If You Have To Play By The Books, Show Empathy
Upfront note: I am not writing this article to curse the airline concerned. I understand these are strange times and strange things happen as such. I hope we can all learn from it and reconsider how we approach the ones we care about, both in personal and business relations.
We had planned a trip to Italy in June.
We really looked forward to it.
We had to cancel it.
Okay, Corona is way worse for many people but I hated the fact I had to cancel that holiday. We had honestly been looking forward to it for months. I even had to come up with a story for our two-year-old son about that we couldn’t go and buy ice creams in Italy since there were many sick people and they closed the country as such.
Next, I reached out to the airline where we had bought our tickets. That turned out to be a sad experience and I want to use the story as an example of how I think customer service employees should NOT react in cases where they can’t “do a thing”.
Here’s what happened
Word had already spread they would not return my money, which I still disagree with. I paid a serious amount of money for them to take us to Rome and back. So they were not honouring their part of the agreement.
I was given the option to either reschedule the trip to another date (can anyone who knows please tell me when this will be over?) or get a voucher. I picked the voucher as that gave me the most value (or flexibility) for the money I had given them. The voucher has to be used before December 31st, 2021. That is a long period from now but puts the risk with me.
Second, as a result of COVID, and the expected post-COVID-economic circumstances, I will most likely never get the same value for money, meaning I will reconsider the destination and probably the airline, but I can’t do the latter since the money is already parked somewhere.
In the meantime
In the meantime, I received various warm-hearted and encouraging emails from the airline expressing over and over again they were doing absolutely everything to ‘be there for me’. So I reached out to them, telling I didn’t feel that way from looking at the cancellation. They weren’t there for me. They were only there for their cash flow.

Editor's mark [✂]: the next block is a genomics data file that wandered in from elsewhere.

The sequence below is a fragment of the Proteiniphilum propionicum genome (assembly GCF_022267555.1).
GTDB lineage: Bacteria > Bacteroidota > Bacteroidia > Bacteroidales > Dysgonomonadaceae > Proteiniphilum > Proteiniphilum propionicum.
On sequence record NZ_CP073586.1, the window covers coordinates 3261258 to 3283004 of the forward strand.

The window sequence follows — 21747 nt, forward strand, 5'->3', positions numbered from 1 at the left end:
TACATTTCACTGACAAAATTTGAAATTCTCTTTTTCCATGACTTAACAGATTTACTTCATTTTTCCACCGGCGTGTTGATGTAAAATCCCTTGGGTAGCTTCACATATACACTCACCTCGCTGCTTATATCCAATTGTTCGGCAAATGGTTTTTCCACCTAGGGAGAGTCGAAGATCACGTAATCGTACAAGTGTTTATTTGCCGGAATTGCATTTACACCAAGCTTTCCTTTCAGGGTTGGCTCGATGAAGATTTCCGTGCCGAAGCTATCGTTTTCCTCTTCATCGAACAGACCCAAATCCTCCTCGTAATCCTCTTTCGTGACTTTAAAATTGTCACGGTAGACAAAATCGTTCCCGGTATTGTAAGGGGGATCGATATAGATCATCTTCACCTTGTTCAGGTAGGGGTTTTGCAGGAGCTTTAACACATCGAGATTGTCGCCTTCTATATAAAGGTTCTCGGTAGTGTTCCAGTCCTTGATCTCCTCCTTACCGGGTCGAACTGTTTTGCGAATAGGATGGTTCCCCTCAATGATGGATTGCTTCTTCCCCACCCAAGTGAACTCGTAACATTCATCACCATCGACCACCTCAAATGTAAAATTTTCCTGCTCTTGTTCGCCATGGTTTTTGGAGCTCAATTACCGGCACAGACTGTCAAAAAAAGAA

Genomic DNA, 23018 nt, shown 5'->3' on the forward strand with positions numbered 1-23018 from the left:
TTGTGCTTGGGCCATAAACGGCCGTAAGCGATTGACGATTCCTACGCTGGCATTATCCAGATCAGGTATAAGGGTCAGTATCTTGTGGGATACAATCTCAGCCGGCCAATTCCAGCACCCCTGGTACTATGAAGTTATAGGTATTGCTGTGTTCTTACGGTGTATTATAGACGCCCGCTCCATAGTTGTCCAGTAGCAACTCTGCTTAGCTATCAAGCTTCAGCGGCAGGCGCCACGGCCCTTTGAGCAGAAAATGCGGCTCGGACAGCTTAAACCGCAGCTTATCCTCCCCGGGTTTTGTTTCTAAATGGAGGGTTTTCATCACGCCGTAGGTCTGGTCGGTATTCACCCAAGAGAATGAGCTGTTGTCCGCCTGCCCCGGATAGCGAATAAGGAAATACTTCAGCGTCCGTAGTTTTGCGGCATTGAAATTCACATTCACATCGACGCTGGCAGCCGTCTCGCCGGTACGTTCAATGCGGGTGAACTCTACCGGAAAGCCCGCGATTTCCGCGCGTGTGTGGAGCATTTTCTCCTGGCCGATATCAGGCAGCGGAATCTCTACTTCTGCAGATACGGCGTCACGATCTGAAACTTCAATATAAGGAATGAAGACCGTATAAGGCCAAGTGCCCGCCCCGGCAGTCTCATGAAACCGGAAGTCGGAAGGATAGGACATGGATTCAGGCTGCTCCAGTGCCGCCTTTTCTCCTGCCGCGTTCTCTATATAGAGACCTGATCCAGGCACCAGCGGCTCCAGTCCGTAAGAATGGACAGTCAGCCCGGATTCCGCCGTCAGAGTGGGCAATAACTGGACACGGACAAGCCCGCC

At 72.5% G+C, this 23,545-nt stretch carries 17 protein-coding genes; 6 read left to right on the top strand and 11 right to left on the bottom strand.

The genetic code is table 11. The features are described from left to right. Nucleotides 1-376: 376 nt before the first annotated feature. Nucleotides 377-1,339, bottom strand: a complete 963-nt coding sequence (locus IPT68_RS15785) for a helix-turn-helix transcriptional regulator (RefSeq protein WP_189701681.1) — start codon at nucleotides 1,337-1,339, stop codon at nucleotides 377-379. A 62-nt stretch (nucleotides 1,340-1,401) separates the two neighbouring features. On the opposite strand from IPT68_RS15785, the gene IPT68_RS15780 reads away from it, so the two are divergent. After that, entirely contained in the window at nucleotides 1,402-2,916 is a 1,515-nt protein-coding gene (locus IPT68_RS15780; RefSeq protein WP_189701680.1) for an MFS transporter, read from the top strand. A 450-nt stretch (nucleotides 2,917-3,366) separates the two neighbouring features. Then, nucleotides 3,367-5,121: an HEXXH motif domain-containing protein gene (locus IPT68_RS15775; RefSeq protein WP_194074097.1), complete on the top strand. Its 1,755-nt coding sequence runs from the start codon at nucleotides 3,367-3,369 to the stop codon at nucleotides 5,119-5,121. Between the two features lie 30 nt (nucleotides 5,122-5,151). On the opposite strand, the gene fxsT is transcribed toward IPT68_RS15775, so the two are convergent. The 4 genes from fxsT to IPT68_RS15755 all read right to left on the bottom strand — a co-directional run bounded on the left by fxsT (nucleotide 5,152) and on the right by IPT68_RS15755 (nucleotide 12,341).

Long story short: we can not help you, We can only inform you. Oh now that you’re here, how would you rate our service?
Well, what do you think? I asked for more than information. I asked for service. But more importantly, I asked for empathy. There are many ways to help me out without returning my money and all you can come up with is: I can only inform you, not help you. What good are you anyway in that case?
- Here are some things they could have done instead:
A sincere ‘we’re sorry to hear that. Mind if I look along at how we can help you?’. Not automated, personalised.
- A little empathy. Don’t just read out the rules. Tell me honestly and openly you preferred them to be different as well. Or something similar. Show me you care.
- Extend the shelf life of the voucher. Make it five years. It’s my money. I will spend it, don’t worry.
- If I haven’t spend it after five years, return it to me, don’t keep it. Again, if you have to rely on my money in five years’, you’re not in a good position anyway.
Bottom line: give something. You already own the two most essential pieces of this transaction (the flight, the money) so don’t take the rest as well. And I might become a true lifetime customer, especially after COVID ends!
Hey, thanks for making it all the way down here. Did you like what you read? Take a look over here, or here, to take a look at some other articles I wrote. If you want me to inform you whenever I have published a new article, look here!
Originally published at https://williamvanzweeden.nl on May 12, 2020.